Homeless and Back Again
I woke up hung over on June 12, 2012. I didn’t like the way I felt,
but after a couple glasses of orange juice (which were mostly vodka),
I felt better. I had no plans, nowhere to go, no one to see or talk to
and was resigned to lay on the couch in front of the TV and drink. If
the alcohol wasn’t enough to numb my pain and self-hatred, staring at
the TV would distract me.
I was disgusted with myself. I had woken up in my car after drinking,
driving and blacking out. It was a miracle I made it to my own
driveway. I had failed again. Couldn’t I stay sober just one day? And
my dogs. Oh, wow, my dogs. Did I feed them last night? Did they have
to go potty and hold it all night since I was gone? My dogs were the
only thing I loved back then. They were my only friends. They loved me
when no one else could or would. Again, I’m failing them. I hadn’t
walked them for a week. I hated myself for this, too. I know I
deserved nothing, not even their love. I deserved to die alone. I
spent a solid hour thinking about how I could accomplish this.
At around 1 pm, I heard a knock at my door. Shoot. It’s the cops, I
thought. Oh no, what had I done? I didn’t budge from the sofa, but the
knocking persisted. I looked through the window to see my parents and
my little sister. I couldn’t hide. They knew I was home because my
dogs were barking and the TV was on. I hesitated but finally opened
the door. Ugh, I hated seeing the disappointment, sadness and fear on
their faces. I had nothing to say.
My sister, Kristy, on the other hand, had lots to say: “You’re going
to the Crisis Shelter. We don’t trust you to be alone. You’ll continue
drinking and driving. You’re going to kill yourself and maybe someone
I made excuses: Who will take care of my dogs?
I’d been making excuses for myself for years now. My family wasn’t
buying them. They insisted I go. I was out of money and would soon be
on the street or living with one of them. I decided a bit of time at
the shelter would help me re-group.
I felt nauseated and dizzy as I stumbled around packing a bag in
silence. I could hear whispers in the other room. I noticed on the
drive over, the buildings were beginning to look rundown, and when we
arrived at the Crisis Shelter, I knew I’d hit the bottom of the
barrel. How far I have fallen, I thought. My life is over.
My first impression of the Crisis Shelter was a broken down, ugly
place filled with what I considered “street people.” Sad women with no
teeth and lots of kids. Losers. Throwaway women. My family stood by
with tears in their eyes, holding hands for strength. Later I would
learn their impression was the same as mine, and they almost changed
their minds. But leave me they did.
I really am alone, I thought. I’m one of the throwaway people. Even my
family wants to get rid of me. And who can blame them?
I walked to my room, and as I walked, I noticed the sign out front,
“Hope starts here.” Yeah, right!
There were six scary women in my room. I had a towel, worn sheets, a
blanket and a stained pillow. One bathroom. Dirty blue carpet. The
only light was a single lamp with a dull bulb and no shade. I shut my
eyes. I wanted to see nothing, feel nothing, to forget I was in this
place with these people.
I spent three months at the Crisis Shelter. Yes, it really was true.
Hope started in that place. I began to believe I might have a future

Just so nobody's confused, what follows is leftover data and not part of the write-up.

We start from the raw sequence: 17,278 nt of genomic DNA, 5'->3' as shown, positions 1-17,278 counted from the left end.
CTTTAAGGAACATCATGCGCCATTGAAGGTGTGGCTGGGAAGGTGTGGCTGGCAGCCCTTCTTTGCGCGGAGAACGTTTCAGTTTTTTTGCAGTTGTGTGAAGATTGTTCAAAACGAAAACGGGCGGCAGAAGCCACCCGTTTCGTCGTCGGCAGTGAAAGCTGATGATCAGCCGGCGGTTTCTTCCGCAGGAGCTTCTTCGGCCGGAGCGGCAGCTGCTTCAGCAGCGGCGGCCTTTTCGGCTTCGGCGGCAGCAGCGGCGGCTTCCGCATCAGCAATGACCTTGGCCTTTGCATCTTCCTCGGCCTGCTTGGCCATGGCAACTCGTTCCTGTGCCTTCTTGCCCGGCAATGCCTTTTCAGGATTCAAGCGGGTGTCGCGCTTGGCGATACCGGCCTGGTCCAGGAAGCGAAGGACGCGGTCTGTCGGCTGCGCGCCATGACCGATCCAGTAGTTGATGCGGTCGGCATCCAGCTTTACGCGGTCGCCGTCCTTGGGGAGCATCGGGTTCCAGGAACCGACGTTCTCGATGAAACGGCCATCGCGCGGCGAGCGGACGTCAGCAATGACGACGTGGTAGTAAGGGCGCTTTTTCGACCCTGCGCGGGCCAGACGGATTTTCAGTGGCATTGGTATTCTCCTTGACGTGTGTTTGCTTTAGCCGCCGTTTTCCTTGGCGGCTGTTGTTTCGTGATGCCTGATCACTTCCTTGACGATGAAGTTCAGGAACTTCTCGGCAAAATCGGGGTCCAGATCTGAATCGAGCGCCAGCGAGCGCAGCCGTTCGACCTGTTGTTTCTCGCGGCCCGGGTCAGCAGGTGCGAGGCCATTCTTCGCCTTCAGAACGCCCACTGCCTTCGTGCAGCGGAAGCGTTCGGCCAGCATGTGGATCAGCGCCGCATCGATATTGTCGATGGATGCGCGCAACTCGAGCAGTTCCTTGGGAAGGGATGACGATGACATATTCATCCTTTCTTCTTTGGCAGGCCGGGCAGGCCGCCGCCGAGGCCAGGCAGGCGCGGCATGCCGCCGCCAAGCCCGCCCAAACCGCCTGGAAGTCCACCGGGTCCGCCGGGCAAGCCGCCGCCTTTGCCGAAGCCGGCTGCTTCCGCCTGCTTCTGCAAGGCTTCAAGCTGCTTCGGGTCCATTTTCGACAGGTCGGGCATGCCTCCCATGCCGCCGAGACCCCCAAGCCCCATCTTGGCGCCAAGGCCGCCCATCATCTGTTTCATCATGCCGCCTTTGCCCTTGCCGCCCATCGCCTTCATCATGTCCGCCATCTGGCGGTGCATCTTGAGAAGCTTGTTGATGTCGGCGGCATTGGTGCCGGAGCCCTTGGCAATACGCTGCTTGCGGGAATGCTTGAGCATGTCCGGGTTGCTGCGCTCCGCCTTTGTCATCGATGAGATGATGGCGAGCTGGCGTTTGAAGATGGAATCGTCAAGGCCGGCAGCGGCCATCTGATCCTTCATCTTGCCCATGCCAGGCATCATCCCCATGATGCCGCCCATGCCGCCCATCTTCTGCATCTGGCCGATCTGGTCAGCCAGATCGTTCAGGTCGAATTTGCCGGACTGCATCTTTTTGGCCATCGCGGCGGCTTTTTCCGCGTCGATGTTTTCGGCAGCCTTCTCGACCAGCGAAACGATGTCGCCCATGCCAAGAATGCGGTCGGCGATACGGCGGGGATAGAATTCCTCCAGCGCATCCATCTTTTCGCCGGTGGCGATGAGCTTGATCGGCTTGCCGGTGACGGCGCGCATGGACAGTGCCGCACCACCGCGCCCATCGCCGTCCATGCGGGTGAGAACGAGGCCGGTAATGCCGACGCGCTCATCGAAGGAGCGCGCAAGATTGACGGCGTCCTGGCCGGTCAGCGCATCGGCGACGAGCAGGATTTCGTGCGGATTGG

and I actually wanted one. I began to believe Jesus was real and that
He loved me. When I left the Shelter, I had been sober for three
months. A good beginning, and I will be forever grateful to the Crisis
Shelter and its staff for welcoming me with open arms.
At 9 a.m. on August 27, 2012, I pulled up to what I thought was an old
mansion. Impressive, I thought, and once inside, I knew my time at
Anna Ogden Hall would be quite different than my time at the Crisis
I remember walking through the dining room and thinking, “There’s
nothing wrong with these ladies. They look normal. They’re clean,
nicely dressed and well kept. What could be wrong with them?” Then
again, I looked “normal” too, and I knew how messed up I was. At least
now I wasn’t escaping the pain through drugs or alcohol.
The sign on my door said, “Welcome home.” Is it possible they really
feel that way? I thought. As I put my clothes away in a dresser with
drawers instead of a plastic tote, I realized I was afraid. Perhaps
even more afraid than I had been upon entering the Crisis Shelter.
Afraid of the unknown. Afraid of not being accepted. Afraid of
failure. Afraid of my feelings.
My room was awesome – clean, nice furniture. No more writing on my
bed; I had an actual desk. The welcome basket included a brand new
towel, and I was particularly grateful to see that my pillow was
stain-free. Everything about the place said that someone cared about
me, was willing to invest in me.
At dinner, the other residents introduced themselves and welcomed me.
Some offered hugs; others shared their stories. All of them made me
feel a part of something, something I couldn’t quite put words to.
That night, as I pondered my first day in this new home, I realized
that the people at Anna Ogden Hall thought I was a worthwhile human
being. Maybe I still have something to offer this world after all, I
I went to sleep that night in a comfortable bed, and I thanked God for
the journey that had brought me to this place. I felt safe. I felt
hope growing inside the broken parts of me. Tears rolled down my
cheeks. Happy tears. Tears of relief. Tears of gratitude. Tears of
I had found my home for the next two years.
Update: Lesa graduated from UGM Women’s Recovery at Anna Ogden Hall,
got a job, moved into an apartment of her own and is back on her feet.
Homeless no more.